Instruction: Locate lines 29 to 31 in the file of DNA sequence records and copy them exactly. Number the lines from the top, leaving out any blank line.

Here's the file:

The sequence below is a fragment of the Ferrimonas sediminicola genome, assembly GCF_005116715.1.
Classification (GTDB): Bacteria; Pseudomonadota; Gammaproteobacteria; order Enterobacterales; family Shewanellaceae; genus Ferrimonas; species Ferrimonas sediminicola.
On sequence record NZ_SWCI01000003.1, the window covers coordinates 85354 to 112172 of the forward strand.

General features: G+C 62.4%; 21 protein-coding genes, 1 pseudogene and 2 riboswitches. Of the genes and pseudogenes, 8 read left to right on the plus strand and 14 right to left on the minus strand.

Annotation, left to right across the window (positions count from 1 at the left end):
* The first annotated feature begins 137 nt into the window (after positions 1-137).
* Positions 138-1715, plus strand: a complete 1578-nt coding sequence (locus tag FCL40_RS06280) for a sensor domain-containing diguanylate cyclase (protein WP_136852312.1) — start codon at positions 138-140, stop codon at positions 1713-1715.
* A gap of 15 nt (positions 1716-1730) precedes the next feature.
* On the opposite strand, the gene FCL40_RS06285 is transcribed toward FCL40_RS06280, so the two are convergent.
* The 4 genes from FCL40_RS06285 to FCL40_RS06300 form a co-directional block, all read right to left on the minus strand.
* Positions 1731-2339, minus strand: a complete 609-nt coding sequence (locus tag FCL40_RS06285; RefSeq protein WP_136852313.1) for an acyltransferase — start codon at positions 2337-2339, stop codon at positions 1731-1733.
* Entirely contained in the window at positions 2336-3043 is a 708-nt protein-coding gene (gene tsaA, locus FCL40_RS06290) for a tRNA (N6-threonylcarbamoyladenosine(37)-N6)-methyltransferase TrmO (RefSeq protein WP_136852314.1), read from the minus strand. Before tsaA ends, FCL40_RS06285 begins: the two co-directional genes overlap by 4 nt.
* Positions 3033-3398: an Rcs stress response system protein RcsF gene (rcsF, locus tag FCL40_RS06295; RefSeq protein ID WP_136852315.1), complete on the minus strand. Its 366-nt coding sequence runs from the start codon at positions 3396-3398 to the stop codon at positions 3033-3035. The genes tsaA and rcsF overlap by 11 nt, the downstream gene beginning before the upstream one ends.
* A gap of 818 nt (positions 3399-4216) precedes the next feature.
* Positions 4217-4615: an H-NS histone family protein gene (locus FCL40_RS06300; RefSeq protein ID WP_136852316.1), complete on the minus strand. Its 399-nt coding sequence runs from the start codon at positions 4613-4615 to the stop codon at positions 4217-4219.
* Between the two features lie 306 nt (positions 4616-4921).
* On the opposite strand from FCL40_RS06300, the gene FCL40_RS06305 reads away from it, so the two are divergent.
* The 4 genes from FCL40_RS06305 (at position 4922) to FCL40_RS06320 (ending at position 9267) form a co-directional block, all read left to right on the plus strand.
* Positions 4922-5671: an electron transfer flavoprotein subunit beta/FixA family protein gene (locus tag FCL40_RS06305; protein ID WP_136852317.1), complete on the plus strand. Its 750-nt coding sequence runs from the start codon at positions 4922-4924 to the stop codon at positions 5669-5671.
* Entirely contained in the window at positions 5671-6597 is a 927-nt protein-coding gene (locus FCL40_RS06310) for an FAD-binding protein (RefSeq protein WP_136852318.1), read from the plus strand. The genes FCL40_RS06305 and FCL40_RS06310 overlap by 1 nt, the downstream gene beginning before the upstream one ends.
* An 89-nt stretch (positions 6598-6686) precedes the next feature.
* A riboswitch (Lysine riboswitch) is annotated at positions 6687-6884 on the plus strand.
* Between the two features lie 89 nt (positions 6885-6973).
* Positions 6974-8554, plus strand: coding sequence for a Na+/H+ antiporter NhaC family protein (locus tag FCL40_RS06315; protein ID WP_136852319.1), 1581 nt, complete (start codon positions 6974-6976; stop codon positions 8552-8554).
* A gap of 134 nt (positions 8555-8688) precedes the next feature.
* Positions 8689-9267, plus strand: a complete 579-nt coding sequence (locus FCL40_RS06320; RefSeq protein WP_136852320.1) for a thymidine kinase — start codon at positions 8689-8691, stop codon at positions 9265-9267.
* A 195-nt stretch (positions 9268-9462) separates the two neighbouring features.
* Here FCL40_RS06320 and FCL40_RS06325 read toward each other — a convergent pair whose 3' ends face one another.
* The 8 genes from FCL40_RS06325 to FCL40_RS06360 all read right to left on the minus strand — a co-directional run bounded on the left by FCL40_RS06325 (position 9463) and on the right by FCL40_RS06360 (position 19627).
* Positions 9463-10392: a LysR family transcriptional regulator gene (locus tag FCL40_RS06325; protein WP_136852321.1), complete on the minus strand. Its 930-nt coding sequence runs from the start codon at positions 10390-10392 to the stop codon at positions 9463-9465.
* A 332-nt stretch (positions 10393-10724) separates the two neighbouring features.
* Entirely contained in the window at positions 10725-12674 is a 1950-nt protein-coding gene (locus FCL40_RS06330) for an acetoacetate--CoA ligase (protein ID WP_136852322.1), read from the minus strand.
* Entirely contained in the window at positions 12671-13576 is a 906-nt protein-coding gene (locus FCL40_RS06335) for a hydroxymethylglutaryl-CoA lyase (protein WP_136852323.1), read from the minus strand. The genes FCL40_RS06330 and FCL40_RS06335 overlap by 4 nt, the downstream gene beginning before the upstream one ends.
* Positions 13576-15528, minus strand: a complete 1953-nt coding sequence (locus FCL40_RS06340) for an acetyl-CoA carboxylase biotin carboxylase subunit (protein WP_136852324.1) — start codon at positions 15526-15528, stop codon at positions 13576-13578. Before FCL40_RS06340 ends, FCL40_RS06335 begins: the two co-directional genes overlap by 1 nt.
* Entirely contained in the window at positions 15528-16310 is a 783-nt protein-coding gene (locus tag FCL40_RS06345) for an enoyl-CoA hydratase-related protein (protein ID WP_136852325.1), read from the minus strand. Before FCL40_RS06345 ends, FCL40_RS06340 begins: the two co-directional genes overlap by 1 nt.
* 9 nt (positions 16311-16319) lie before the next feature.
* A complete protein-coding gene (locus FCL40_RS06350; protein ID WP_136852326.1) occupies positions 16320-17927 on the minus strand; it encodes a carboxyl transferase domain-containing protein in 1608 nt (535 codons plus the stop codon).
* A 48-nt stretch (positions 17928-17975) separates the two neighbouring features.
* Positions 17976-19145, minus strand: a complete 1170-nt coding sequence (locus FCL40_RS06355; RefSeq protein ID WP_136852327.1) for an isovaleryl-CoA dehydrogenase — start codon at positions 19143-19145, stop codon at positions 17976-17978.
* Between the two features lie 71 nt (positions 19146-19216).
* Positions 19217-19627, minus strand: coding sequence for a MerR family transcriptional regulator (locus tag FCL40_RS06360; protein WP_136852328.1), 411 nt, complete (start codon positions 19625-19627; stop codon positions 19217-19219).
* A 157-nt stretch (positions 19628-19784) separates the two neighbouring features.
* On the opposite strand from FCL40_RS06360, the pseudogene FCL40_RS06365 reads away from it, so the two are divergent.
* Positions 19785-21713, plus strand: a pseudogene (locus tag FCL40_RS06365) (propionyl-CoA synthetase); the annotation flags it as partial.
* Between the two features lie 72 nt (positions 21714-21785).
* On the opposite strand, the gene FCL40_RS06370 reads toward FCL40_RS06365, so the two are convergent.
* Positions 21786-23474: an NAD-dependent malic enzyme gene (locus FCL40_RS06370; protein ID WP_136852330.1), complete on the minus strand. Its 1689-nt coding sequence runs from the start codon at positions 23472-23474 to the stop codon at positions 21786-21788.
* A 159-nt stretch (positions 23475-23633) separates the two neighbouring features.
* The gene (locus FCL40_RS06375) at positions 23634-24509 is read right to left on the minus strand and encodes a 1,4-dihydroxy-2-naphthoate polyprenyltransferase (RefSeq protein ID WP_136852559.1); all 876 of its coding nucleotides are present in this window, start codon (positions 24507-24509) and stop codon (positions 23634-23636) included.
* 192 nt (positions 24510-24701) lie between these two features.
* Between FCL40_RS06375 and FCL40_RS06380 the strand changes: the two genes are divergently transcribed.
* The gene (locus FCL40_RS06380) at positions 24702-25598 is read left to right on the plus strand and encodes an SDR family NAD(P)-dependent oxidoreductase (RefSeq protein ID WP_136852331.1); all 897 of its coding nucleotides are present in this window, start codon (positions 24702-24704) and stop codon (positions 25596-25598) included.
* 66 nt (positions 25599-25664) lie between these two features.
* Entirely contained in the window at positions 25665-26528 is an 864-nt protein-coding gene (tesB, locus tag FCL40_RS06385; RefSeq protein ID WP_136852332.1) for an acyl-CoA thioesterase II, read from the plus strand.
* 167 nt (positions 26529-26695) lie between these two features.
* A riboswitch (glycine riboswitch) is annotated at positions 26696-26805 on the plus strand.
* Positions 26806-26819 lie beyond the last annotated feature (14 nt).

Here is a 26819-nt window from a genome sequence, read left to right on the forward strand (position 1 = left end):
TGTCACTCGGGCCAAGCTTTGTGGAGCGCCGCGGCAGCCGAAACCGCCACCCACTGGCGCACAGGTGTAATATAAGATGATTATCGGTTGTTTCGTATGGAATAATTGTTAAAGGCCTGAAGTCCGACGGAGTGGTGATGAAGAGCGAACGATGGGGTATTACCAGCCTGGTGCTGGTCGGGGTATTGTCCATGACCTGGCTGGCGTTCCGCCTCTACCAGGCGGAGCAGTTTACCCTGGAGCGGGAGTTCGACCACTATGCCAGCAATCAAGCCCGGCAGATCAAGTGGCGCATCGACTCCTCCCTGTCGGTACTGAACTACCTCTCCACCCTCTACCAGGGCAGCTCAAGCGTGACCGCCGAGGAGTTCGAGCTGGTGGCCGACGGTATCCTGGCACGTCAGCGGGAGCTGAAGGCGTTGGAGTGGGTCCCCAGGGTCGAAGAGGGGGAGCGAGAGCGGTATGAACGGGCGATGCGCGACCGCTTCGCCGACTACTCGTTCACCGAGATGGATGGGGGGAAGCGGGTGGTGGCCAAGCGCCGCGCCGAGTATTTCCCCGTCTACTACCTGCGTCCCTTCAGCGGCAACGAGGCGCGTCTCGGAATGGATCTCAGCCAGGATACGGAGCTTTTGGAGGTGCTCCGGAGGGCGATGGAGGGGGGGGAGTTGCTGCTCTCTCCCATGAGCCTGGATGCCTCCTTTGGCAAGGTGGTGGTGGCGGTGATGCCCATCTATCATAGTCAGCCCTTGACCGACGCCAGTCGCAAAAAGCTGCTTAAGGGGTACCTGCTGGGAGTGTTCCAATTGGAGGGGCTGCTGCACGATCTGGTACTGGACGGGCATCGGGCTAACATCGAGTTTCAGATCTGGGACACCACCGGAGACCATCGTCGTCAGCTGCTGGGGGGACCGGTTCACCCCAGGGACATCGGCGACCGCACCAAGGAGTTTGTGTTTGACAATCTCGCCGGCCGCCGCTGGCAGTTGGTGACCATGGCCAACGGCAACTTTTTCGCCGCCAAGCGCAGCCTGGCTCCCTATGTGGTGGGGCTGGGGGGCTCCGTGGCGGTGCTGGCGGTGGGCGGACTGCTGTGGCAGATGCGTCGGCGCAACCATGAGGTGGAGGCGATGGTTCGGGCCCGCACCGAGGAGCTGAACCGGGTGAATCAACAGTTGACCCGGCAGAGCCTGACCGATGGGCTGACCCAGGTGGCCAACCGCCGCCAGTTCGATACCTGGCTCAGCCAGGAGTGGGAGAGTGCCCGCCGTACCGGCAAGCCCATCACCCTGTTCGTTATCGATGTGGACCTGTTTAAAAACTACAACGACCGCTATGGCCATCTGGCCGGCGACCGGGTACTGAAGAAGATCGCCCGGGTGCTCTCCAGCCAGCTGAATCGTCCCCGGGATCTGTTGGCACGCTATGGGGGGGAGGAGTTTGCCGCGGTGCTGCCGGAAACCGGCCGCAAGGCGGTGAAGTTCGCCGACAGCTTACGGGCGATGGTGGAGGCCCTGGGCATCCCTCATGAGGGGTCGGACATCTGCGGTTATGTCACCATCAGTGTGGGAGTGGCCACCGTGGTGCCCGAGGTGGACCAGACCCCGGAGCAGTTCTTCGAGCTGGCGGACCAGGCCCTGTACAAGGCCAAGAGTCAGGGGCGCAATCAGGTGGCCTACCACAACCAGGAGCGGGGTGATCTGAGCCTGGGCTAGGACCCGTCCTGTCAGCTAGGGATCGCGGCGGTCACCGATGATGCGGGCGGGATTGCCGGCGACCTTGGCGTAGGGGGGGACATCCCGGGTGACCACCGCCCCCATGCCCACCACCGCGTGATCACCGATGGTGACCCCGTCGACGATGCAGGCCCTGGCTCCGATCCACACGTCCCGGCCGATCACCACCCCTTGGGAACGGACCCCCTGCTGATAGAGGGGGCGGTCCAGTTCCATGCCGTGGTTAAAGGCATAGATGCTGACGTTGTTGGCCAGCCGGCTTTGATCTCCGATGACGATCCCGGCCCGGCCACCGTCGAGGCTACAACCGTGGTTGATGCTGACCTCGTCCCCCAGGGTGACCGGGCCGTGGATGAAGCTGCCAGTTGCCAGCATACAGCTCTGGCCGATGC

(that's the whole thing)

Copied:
* The 8 genes from FCL40_RS06325 to FCL40_RS06360 all read right to left on the minus strand — a co-directional run bounded on the left by FCL40_RS06325 (position 9463) and on the right by FCL40_RS06360 (position 19627).
* Positions 9463-10392: a LysR family transcriptional regulator gene (locus tag FCL40_RS06325; protein WP_136852321.1), complete on the minus strand. Its 930-nt coding sequence runs from the start codon at positions 10390-10392 to the stop codon at positions 9463-9465.
* A 332-nt stretch (positions 10393-10724) separates the two neighbouring features.